The Red River Gorge Geological Area within the Daniel Boone National Forest in eastern Kentucky features numerous more than 100 sandstone natural bridges, rock shelters, cliffs, and waterfalls. It is a designated National Natural Landmark and National Archaeological District and is listed on the National Register of Historic Places. Additionally, the Clifty Wilderness Area lies entirely within Red River Gorge. Red River, which snakes through the Gorge, is a National Wild and Scenic River.
Red River Gorge’s famed sandstone arches formed over 70 million years ago by erosion. There is evidence that indigenous people lived in the gorge’s numerous rock shelters as early as the Paleoindian period. More recently, it is thought that Daniel Boone is thought to have explored the region, spending the winter of 1769-70 beneath a rock shelter.
The rock shelters, protected from precipitation and rich with nitrates, preserved plant materials and artifacts, such as leather moccasins and woven mats. The shelters at Red River Gorge have yielded some of the earliest evidence of the domestication of plants in the United States. It is unsurprising that there are 664 known prehistoric and historic sites that date from 11,000 years ago to the 20th century.
Red River Gorge features diverse biology, home to several endangered and rare species such as the Canada lily, Canadian yew, elderberry, Lucy Braun’s white snakeroot, mountain maple, purple-fringed orchid, and white-haired goldenrod. There are also 100 species of birds, including 18 species of warblers, and several species of endangered bats that use the cliff line as feeding routes.
There are countless miles of official, blazed trails at Red River Gorge, marked and maintained by the Forest Service that connects trailheads to arches, rock climbing routes, and waterfalls. There are also countless miles of unofficial trails. A detailed trail guide is not provided for this article as basic trail information is provided below within the gallery.
- From the Mountain Parkway at Slade, follow KY Route 11/15 north for 1½-miles. Turn right onto KY Route 77 north. The Geological Area starts upon passing the single-lane Nada Tunnel.
- Follow the Mountain Parkway for 2 miles west of Campton and take Exit 40. Turn left on KY Route 15 and follow north for 1.3 miles. Turn right onto KY 715 north.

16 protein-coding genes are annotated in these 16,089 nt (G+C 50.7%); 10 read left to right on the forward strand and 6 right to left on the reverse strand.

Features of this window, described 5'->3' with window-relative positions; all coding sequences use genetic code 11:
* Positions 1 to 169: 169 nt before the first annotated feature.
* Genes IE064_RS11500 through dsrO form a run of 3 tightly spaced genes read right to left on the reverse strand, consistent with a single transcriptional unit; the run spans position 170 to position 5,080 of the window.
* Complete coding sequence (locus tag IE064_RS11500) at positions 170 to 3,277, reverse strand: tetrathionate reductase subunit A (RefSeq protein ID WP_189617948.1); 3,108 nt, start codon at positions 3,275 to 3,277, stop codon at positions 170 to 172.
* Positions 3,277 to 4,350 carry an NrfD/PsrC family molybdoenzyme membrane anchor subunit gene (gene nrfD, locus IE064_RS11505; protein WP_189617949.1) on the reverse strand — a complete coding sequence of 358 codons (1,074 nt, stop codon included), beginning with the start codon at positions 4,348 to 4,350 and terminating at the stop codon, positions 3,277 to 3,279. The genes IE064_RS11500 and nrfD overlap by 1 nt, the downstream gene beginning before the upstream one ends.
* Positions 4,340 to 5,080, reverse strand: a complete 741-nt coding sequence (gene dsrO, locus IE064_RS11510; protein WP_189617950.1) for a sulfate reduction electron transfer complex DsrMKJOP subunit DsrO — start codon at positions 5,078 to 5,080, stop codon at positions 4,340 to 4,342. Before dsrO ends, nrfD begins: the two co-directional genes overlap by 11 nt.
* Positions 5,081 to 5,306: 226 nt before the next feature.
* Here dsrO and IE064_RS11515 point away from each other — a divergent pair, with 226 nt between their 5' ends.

Angel Windows is a double buttress-type arch that has been carved through the rock by wind and opens up into a small gorge. The largest arch is approximately 10-feet wide at its base. It is accessed from Trail 218, an easy .6-mile in-and-out hike that passes by several rock houses.
Creation Falls is a breathtaking 12-foot multi-tier cascade along Rock Bridge Fork. It is accessed from Trail 207, the Rock Bridge Trail, via a moderately strenuous 1¼-mile loop trail.
Nada Tunnel is a 900-foot tunnel that carries KY Route 77 under Tunnel Ridge. It was originally constructed for the Big Woods, Red River & Lombard Railroad in 1910 to access the virgin forests of the Red River valley.
Princess Arch is a 32-foot-long natural sandstone arch surrounded by mixed hardwood and pine stands and rhododendron. It is accessed from Trail 233, the Princess Arch Trail.
Rock Bridge is a natural sandstone arch that spans Swift Camp Creek. It is accessed from Trail 207, the Rock Bridge Trail, via a moderately strenuous 1¼-mile loop trail.
The lighthouse-style Sky Bridge Arch, at 90-feet wide, is the longest span at Red River Gorge and one of the longest in the eastern United States. A second span at Sky Bridge measures about 15-feet-wide. It is accessed from Trail 214, an easy .8-mile loop hike that crosses above and below Sky Bridge.